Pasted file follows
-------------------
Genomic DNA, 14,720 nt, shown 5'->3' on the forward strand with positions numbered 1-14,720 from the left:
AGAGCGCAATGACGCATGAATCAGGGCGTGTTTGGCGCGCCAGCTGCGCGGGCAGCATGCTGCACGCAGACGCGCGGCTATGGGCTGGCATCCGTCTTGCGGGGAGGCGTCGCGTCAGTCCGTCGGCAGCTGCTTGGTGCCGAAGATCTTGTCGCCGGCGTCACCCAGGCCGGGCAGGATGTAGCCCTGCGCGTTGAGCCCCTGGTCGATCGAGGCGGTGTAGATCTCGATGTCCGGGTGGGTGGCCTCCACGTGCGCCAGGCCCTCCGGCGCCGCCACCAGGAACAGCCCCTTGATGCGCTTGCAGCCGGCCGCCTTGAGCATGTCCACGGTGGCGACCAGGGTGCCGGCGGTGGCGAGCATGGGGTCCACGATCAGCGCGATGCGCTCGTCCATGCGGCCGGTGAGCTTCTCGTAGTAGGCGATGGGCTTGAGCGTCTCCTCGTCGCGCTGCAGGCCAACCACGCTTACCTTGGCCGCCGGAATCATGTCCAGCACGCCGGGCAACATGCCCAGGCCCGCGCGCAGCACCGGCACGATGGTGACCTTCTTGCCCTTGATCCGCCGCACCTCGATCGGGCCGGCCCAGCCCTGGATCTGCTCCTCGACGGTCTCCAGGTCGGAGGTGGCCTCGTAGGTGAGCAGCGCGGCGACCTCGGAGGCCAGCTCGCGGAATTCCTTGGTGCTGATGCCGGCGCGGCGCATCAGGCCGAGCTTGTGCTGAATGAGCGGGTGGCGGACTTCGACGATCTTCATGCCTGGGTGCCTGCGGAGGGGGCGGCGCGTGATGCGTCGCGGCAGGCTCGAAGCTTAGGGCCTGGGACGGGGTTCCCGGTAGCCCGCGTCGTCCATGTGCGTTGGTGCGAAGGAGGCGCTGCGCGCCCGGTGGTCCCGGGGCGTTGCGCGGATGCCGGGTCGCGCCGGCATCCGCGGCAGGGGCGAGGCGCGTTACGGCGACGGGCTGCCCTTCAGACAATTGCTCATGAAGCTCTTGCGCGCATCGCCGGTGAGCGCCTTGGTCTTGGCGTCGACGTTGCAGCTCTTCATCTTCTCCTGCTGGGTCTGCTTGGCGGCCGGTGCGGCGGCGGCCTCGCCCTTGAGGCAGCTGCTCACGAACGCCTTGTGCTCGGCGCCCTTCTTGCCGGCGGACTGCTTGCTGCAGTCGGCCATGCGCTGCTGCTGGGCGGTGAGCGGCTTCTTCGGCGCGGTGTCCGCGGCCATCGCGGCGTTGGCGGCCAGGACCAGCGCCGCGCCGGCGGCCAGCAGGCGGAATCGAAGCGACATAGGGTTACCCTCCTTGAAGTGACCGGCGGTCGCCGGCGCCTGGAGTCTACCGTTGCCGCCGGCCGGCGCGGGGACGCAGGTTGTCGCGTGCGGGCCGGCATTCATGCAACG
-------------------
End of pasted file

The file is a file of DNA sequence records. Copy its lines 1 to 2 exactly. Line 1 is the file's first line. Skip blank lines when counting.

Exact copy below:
Genomic DNA, 14,720 nt, shown 5'->3' on the forward strand with positions numbered 1-14,720 from the left:
AGAGCGCAATGACGCATGAATCAGGGCGTGTTTGGCGCGCCAGCTGCGCGGGCAGCATGCTGCACGCAGACGCGCGGCTATGGGCTGGCATCCGTCTTGCGGGGAGGCGTCGCGTCAGTCCGTCGGCAGCTGCTTGGTGCCGAAGATCTTGTCGCCGGCGTCACCCAGGCCGGGCAGGATGTAGCCCTGCGCGTTGAGCCCCTGGTCGATCGAGGCGGTGTAGATCTCGATGTCCGGGTGGGTGGCCTCCACGTGCGCCAGGCCCTCCGGCGCCGCCACCAGGAACAGCCCCTTGATGCGCTTGCAGCCGGCCGCCTTGAGCATGTCCACGGTGGCGACCAGGGTGCCGGCGGTGGCGAGCATGGGGTCCACGATCAGCGCGATGCGCTCGTCCATGCGGCCGGTGAGCTTCTCGTAGTAGGCGATGGGCTTGAGCGTCTCCTCGTCGCGCTGCAGGCCAACCACGCTTACCTTGGCCGCCGGAATCATGTCCAGCACGCCGGGCAACATGCCCAGGCCCGCGCGCAGCACCGGCACGATGGTGACCTTCTTGCCCTTGATCCGCCGCACCTCGATCGGGCCGGCCCAGCCCTGGATCTGCTCCTCGACGGTCTCCAGGTCGGAGGTGGCCTCGTAGGTGAGCAGCGCGGCGACCTCGGAGGCCAGCTCGCGGAATTCCTTGGTGCTGATGCCGGCGCGGCGCATCAGGCCGAGCTTGTGCTGAATGAGCGGGTGGCGGACTTCGACGATCTTCATGCCTGGGTGCCTGCGGAGGGGGCGGCGCGTGATGCGTCGCGGCAGGCTCGAAGCTTAGGGCCTGGGACGGGGTTCCCGGTAGCCCGCGTCGTCCATGTGCGTTGGTGCGAAGGAGGCGCTGCGCGCCCGGTGGTCCCGGGGCGTTGCGCGGATGCCGGGTCGCGCCGGCATCCGCGGCAGGGGCGAGGCGCGTTACGGCGACGGGCTGCCCTTCAGACAATTGCTCATGAAGCTCTTGCGCGCATCGCCGGTGAGCGCCTTGGTCTTGGCGTCGACGTTGCAGCTCTTCATCTTCTCCTGCTGGGTCTGCTTGGCGGCCGGTGCGGCGGCGGCCTCGCCCTTGAGGCAGCTGCTCACGAACGCCTTGTGCTCGGCGCCCTTCTTGCCGGCGGACTGCTTGCTGCAGTCGGCCATGCGCTGCTGCTGGGCGGTGAGCGGCTTCTTCGGCGCGGTGTCCGCGGCCATCGCGGCGTTGGCGGCCAGGACCAGCGCCGCGCCGGCGGCCAGCAGGCGGAATCGAAGCGACATAGGGTTACCCTCCTTGAAGTGACCGGCGGTCGCCGGCGCCTGGAGTCTACCGTTGCCGCCGGCCGGCGCGGGGACGCAGGTTGTCGCGTGCGGGCCGGCATTCATGCAACG